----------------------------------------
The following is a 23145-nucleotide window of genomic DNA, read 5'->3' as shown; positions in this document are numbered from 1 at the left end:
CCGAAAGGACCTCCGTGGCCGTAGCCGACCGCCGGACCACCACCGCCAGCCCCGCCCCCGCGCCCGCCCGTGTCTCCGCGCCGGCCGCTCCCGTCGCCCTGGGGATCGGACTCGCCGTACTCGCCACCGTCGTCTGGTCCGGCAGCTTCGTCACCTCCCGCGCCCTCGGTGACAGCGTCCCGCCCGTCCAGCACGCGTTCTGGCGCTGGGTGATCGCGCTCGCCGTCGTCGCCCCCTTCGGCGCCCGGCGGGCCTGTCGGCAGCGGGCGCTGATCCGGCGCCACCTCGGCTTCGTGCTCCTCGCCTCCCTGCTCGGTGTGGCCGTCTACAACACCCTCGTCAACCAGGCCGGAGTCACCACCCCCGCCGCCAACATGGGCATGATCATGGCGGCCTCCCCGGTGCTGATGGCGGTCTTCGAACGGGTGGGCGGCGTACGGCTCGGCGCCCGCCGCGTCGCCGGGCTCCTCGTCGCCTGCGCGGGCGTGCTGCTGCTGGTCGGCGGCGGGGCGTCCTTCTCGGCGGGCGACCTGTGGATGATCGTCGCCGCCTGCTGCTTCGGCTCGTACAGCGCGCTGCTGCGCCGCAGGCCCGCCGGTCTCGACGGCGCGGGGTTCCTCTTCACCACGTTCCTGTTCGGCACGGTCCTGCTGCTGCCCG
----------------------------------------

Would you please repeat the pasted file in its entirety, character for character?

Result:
The following is a 23145-nucleotide window of genomic DNA, read 5'->3' as shown; positions in this document are numbered from 1 at the left end:
CCGAAAGGACCTCCGTGGCCGTAGCCGACCGCCGGACCACCACCGCCAGCCCCGCCCCCGCGCCCGCCCGTGTCTCCGCGCCGGCCGCTCCCGTCGCCCTGGGGATCGGACTCGCCGTACTCGCCACCGTCGTCTGGTCCGGCAGCTTCGTCACCTCCCGCGCCCTCGGTGACAGCGTCCCGCCCGTCCAGCACGCGTTCTGGCGCTGGGTGATCGCGCTCGCCGTCGTCGCCCCCTTCGGCGCCCGGCGGGCCTGTCGGCAGCGGGCGCTGATCCGGCGCCACCTCGGCTTCGTGCTCCTCGCCTCCCTGCTCGGTGTGGCCGTCTACAACACCCTCGTCAACCAGGCCGGAGTCACCACCCCCGCCGCCAACATGGGCATGATCATGGCGGCCTCCCCGGTGCTGATGGCGGTCTTCGAACGGGTGGGCGGCGTACGGCTCGGCGCCCGCCGCGTCGCCGGGCTCCTCGTCGCCTGCGCGGGCGTGCTGCTGCTGGTCGGCGGCGGGGCGTCCTTCTCGGCGGGCGACCTGTGGATGATCGTCGCCGCCTGCTGCTTCGGCTCGTACAGCGCGCTGCTGCGCCGCAGGCCCGCCGGTCTCGACGGCGCGGGGTTCCTCTTCACCACGTTCCTGTTCGGCACGGTCCTGCTGCTGCCCG